There’s a pile of about twenty other books that suddenly appeared and began whispering, “Early August, early August…” We’ll see.

  3. Jeff Meyerson says:

    OK, you sold me. I had no idea they’d done the complete Jo Gar stories, and according to the Amazon listing it looks about twice the size of the excellent Crippen & Landru collection. I put it in my cart. I do have the Laumer. I also have some of the other Laumer Baen collections which I am unlikely to get to any time soon, so if you email me which ones you’re looking for I would be happy to pass it/them on. I also read the Wright book but not the Merrill, so I added it to my list.

    No new books last week, thankfully, and the two books I read were my own paperbacks from PaperbackSwap after reading about them on various blogs (George Kelley on the first, James Reasoner – I think – on the second).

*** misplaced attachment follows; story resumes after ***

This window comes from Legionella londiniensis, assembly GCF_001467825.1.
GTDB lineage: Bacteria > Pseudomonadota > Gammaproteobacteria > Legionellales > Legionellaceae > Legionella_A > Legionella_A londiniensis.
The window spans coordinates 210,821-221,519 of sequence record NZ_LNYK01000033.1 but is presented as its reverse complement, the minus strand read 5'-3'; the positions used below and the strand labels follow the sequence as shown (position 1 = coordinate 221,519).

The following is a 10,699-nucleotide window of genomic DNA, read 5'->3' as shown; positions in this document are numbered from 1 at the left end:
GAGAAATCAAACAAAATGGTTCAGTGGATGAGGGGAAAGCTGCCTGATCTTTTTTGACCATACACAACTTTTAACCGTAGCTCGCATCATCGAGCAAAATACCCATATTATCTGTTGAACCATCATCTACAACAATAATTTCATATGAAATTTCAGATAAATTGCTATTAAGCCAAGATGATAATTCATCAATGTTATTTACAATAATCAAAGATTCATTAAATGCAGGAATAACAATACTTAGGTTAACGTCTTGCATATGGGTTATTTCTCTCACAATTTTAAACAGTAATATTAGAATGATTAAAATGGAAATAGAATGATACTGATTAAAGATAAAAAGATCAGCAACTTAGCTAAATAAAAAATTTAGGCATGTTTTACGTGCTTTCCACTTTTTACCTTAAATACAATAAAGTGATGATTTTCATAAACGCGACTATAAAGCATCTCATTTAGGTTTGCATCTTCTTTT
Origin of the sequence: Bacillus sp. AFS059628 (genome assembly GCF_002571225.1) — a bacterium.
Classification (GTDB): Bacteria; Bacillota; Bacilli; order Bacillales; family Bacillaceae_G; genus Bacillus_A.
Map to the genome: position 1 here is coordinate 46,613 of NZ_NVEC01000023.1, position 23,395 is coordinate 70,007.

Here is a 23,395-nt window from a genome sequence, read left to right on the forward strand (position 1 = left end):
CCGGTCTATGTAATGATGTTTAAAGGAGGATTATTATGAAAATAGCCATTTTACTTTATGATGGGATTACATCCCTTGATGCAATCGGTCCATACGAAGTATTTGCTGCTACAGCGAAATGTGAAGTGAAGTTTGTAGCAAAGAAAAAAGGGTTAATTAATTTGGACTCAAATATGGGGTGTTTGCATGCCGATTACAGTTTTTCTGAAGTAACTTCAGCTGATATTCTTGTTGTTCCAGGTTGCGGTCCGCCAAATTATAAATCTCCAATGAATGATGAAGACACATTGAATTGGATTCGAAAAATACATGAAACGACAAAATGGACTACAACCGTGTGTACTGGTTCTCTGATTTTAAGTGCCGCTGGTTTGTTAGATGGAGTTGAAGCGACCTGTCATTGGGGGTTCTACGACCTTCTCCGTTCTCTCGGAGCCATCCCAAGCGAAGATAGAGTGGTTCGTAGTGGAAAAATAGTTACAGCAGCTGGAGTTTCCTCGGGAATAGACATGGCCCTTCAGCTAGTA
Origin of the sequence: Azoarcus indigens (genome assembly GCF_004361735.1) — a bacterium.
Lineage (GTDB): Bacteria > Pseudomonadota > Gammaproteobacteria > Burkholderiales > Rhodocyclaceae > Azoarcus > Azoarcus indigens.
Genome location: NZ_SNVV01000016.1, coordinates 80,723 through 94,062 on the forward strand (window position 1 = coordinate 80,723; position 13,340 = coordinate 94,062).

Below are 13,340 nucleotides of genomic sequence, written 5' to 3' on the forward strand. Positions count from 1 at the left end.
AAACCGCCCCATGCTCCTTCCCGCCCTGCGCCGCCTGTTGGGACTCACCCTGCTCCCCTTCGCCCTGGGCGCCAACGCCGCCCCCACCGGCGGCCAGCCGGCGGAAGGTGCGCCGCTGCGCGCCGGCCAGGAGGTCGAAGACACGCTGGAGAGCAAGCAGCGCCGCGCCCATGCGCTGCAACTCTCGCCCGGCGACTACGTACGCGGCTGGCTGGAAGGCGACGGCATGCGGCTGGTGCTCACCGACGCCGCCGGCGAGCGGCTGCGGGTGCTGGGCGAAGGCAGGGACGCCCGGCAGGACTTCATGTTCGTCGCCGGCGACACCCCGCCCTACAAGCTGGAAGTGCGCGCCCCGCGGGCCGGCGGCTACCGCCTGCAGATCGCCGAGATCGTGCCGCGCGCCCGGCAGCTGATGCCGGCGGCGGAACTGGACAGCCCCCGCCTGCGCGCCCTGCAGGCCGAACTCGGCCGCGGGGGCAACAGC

First was SOFT TOUCH, one of George (and Ed Gorman’s)’s top picks of John D. MacDonald’s non series books. You can check his blog for the review. Good one. The other was the second in Harold Adams’ Carl Wilcox series, set in Depression-era South Dakota, PAINT THE TOWN RED. In this one Wilcox is in Corden, South Dakota taking care of his parents’ hotel while they recover in the hospital from injuries suffered in a car crash. The surprise to me was that it was set in July of 1929, several months before the stock market crashed. Nice atmosphere of the period and I’ll be looking for the next book in the series (THE MISSING MOON).

  4. I’m going to order that Jo Gar collection. Sounds great! I’ve whittled down the stack of library books. I’m rereading a Jack Vance for next week’s FFB. Before the Summer ends and I go back to work I want to read a couple more Judge Dee mysteries. Once I flip the calendar to August, I go into Prepare for the Fall Semester mode.